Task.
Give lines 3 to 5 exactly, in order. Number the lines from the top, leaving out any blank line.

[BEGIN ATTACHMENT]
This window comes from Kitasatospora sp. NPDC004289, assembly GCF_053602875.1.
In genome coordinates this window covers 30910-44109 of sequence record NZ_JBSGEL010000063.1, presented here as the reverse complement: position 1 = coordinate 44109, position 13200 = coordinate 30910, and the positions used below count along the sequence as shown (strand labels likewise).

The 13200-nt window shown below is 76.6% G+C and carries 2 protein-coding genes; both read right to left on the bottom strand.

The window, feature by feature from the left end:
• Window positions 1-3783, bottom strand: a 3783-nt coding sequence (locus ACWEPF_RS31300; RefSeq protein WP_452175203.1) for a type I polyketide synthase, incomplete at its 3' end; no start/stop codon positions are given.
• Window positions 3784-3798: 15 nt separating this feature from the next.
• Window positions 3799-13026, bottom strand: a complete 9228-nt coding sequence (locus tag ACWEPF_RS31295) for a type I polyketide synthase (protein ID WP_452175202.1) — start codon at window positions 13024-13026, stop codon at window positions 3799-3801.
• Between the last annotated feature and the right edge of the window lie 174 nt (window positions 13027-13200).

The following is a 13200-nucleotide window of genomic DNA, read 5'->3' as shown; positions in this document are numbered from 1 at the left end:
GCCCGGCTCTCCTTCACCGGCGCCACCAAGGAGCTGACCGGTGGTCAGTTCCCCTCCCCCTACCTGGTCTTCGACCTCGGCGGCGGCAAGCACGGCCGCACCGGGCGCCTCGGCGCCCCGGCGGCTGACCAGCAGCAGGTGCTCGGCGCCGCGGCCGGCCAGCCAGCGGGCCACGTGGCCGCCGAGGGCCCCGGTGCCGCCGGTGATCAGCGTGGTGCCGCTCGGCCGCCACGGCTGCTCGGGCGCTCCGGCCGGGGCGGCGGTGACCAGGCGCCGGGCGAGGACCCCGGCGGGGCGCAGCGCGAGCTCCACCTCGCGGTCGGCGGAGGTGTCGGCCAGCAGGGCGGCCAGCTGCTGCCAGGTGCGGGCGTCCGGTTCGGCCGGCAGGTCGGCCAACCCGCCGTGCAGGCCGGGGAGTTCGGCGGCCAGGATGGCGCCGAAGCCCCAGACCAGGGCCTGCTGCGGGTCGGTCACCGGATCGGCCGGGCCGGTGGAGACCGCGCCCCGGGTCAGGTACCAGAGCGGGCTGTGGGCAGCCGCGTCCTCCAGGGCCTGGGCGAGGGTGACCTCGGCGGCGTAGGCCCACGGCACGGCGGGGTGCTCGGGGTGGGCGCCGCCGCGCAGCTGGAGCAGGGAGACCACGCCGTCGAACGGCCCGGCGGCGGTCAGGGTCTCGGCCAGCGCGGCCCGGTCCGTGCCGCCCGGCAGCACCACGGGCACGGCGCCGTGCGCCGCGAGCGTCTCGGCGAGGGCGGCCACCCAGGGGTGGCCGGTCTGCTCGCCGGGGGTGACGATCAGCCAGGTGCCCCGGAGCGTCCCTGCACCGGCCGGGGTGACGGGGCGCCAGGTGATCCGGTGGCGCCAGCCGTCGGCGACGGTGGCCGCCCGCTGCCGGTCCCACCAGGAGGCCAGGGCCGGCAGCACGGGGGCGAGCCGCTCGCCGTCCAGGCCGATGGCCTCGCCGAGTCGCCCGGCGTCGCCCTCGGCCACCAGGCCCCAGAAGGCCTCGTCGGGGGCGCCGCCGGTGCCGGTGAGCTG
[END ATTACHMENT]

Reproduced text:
The 13200-nt window shown below is 76.6% G+C and carries 2 protein-coding genes; both read right to left on the bottom strand.

The window, feature by feature from the left end:
• Window positions 1-3783, bottom strand: a 3783-nt coding sequence (locus ACWEPF_RS31300; RefSeq protein WP_452175203.1) for a type I polyketide synthase, incomplete at its 3' end; no start/stop codon positions are given.